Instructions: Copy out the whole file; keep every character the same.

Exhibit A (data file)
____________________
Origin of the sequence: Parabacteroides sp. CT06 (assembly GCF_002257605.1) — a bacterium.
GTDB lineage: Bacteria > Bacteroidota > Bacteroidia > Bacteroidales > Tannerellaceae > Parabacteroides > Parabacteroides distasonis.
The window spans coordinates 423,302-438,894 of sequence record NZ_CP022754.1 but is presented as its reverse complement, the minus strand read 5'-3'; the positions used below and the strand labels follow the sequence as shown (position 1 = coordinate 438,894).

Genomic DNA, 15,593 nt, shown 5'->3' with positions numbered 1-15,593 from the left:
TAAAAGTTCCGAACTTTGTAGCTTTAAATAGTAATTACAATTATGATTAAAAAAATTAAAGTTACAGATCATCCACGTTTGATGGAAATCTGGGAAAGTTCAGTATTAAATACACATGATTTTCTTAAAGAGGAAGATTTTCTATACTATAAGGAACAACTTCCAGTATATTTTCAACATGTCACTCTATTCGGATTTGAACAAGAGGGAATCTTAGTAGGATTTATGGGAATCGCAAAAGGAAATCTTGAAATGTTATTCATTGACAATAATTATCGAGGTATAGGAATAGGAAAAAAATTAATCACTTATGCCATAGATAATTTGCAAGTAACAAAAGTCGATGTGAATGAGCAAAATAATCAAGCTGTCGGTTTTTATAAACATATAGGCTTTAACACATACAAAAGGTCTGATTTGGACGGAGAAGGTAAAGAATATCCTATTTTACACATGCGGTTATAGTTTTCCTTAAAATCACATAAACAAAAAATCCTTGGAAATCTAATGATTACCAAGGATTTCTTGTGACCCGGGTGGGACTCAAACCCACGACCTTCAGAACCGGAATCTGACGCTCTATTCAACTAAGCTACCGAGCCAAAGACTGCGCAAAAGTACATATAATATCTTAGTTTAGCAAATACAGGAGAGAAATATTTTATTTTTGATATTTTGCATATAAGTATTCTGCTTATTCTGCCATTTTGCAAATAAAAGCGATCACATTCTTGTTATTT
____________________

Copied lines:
Origin of the sequence: Parabacteroides sp. CT06 (assembly GCF_002257605.1) — a bacterium.
GTDB lineage: Bacteria > Bacteroidota > Bacteroidia > Bacteroidales > Tannerellaceae > Parabacteroides > Parabacteroides distasonis.
The window spans coordinates 423,302-438,894 of sequence record NZ_CP022754.1 but is presented as its reverse complement, the minus strand read 5'-3'; the positions used below and the strand labels follow the sequence as shown (position 1 = coordinate 438,894).

Genomic DNA, 15,593 nt, shown 5'->3' with positions numbered 1-15,593 from the left:
TAAAAGTTCCGAACTTTGTAGCTTTAAATAGTAATTACAATTATGATTAAAAAAATTAAAGTTACAGATCATCCACGTTTGATGGAAATCTGGGAAAGTTCAGTATTAAATACACATGATTTTCTTAAAGAGGAAGATTTTCTATACTATAAGGAACAACTTCCAGTATATTTTCAACATGTCACTCTATTCGGATTTGAACAAGAGGGAATCTTAGTAGGATTTATGGGAATCGCAAAAGGAAATCTTGAAATGTTATTCATTGACAATAATTATCGAGGTATAGGAATAGGAAAAAAATTAATCACTTATGCCATAGATAATTTGCAAGTAACAAAAGTCGATGTGAATGAGCAAAATAATCAAGCTGTCGGTTTTTATAAACATATAGGCTTTAACACATACAAAAGGTCTGATTTGGACGGAGAAGGTAAAGAATATCCTATTTTACACATGCGGTTATAGTTTTCCTTAAAATCACATAAACAAAAAATCCTTGGAAATCTAATGATTACCAAGGATTTCTTGTGACCCGGGTGGGACTCAAACCCACGACCTTCAGAACCGGAATCTGACGCTCTATTCAACTAAGCTACCGAGCCAAAGACTGCGCAAAAGTACATATAATATCTTAGTTTAGCAAATACAGGAGAGAAATATTTTATTTTTGATATTTTGCATATAAGTATTCTGCTTATTCTGCCATTTTGCAAATAAAAGCGATCACATTCTTGTTATTT